Human Resources Department Minister Kapil Sipal was forces to apologise after a cartoon on Dalit leader B.R. Ambedkar printed in a school textbook set off a storm in both houses of parliament Friday, with members saying it was insulting and should be withdrawn.
The issue led to both the Lok Sabha and the Rajya Sabha being adjourned repeatedly.
The cartoon, which also features Jawaharlal Nehru and was published in the textbook for Class 11, was raised by Thol. Thirumavalavan of Viduthalai Chiruthaigal, a Tamil party in the Lok Sabha. The original cartoon (above) appeared on Aug. 28, 1949 in Shankar's Weekly.
Thirumavalavan told the house that the cartoon was “insulting to Ambedkar, Nehru and the whole nation”.
Leader of the House Pranab Mukherjee, responding to the issue, said the printing of the cartoon in the textbook issued by the National Centre for Educational Research and Training (NCERT)was “totally wrong” and that he “entirely” agreed with the sentiments of all sections of the house.
He said it would not have been possible for the constitution to be ready in the short span of three years without the tireless work of Ambedkar.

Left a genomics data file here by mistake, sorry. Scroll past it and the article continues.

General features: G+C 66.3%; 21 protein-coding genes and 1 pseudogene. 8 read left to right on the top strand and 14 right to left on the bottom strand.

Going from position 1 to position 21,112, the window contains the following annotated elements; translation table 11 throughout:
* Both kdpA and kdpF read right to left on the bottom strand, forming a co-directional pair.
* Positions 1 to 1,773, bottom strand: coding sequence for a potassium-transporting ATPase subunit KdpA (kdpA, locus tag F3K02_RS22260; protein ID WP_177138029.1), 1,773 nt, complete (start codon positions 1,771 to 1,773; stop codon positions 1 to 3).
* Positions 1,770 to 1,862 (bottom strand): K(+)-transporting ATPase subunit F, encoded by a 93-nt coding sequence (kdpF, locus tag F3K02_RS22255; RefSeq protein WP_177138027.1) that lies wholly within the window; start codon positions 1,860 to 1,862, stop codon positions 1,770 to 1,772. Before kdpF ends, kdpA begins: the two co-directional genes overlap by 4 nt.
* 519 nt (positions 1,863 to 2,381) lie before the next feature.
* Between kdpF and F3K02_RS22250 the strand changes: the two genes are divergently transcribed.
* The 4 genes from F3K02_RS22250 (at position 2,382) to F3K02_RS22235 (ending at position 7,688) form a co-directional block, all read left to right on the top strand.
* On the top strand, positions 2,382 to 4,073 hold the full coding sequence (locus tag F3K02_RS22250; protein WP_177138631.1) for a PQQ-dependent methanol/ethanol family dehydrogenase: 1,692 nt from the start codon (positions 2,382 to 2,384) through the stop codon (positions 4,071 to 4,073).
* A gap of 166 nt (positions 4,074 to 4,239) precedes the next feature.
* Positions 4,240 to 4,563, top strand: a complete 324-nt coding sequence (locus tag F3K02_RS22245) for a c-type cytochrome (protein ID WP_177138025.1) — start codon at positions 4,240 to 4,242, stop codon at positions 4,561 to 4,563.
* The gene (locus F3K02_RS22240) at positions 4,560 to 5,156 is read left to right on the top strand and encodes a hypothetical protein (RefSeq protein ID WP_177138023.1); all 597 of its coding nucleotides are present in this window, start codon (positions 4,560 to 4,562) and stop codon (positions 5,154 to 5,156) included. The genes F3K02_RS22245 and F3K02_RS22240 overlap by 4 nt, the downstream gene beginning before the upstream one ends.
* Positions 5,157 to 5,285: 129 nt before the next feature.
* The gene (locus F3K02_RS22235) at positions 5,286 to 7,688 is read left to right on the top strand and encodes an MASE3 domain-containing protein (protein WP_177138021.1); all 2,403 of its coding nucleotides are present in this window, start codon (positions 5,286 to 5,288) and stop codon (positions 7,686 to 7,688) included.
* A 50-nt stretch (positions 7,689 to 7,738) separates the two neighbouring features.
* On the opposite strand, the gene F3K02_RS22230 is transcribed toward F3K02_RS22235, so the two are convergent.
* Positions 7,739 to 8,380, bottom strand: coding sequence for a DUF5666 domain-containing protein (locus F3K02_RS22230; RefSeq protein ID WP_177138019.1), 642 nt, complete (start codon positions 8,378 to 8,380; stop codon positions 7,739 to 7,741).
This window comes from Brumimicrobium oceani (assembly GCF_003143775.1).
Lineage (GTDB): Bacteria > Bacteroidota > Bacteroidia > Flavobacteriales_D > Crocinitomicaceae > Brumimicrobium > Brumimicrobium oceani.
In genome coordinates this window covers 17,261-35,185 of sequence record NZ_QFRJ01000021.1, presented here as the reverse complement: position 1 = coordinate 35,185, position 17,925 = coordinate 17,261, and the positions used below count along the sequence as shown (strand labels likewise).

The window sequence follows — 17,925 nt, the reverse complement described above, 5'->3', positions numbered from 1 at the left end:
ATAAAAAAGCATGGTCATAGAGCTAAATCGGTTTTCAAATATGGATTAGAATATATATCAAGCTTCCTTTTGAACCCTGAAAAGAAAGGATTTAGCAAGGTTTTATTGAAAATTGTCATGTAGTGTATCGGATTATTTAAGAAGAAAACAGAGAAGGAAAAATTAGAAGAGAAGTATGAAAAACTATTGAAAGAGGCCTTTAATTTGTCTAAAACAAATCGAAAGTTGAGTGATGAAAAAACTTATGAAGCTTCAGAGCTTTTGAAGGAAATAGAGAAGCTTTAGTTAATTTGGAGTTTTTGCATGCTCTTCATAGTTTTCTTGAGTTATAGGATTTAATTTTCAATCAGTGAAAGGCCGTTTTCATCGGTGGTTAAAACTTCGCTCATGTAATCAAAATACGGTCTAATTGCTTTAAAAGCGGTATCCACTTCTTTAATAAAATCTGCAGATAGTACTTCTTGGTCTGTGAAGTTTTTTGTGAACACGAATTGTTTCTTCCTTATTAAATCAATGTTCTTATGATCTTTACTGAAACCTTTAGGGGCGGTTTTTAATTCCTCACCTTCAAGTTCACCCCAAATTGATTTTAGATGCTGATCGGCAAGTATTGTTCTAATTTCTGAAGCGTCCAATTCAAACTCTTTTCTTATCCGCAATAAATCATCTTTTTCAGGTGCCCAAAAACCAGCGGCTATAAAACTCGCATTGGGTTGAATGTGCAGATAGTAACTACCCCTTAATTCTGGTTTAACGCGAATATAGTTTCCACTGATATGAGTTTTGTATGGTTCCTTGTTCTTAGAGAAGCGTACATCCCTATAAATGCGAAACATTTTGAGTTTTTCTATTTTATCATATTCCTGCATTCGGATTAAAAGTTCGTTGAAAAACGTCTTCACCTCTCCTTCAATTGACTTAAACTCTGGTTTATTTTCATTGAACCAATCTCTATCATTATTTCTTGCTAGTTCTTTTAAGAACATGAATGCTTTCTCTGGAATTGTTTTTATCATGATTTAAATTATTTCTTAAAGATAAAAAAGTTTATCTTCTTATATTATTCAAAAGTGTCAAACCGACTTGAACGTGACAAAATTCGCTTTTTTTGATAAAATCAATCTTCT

However, the trouble continued in the house, forcing Speaker Meira Kumar to adjourn the house first till noon and later till 2 p.m.
The cartoon in the textbook had triggered protests in Tamil Nadu Thursday. The cartoon, by renowned cartoonist Shankar, depicts Nehru, with a whip in his hand, chasing Ambedkar, who is seated on a snail. In the cartoon, Nehru is asking Ambedkar to speed up the work on the constitution.
In the Rajya Sabha, members of the Bahujan Samaj Party (BSP) raised the pitch over the cartoon row, calling it an “intolerable insult” to their icon.
Communist Party of India member D. Raja, expressed surprise over the cartoon finding a place in the book and not coming to the notice of the government for long. “It is being published in this book since 2006,” Raja said.
Sibal told the Lok Sabha that he had asked for the offending picture to be removed and said distribution of the textbooks had been stopped.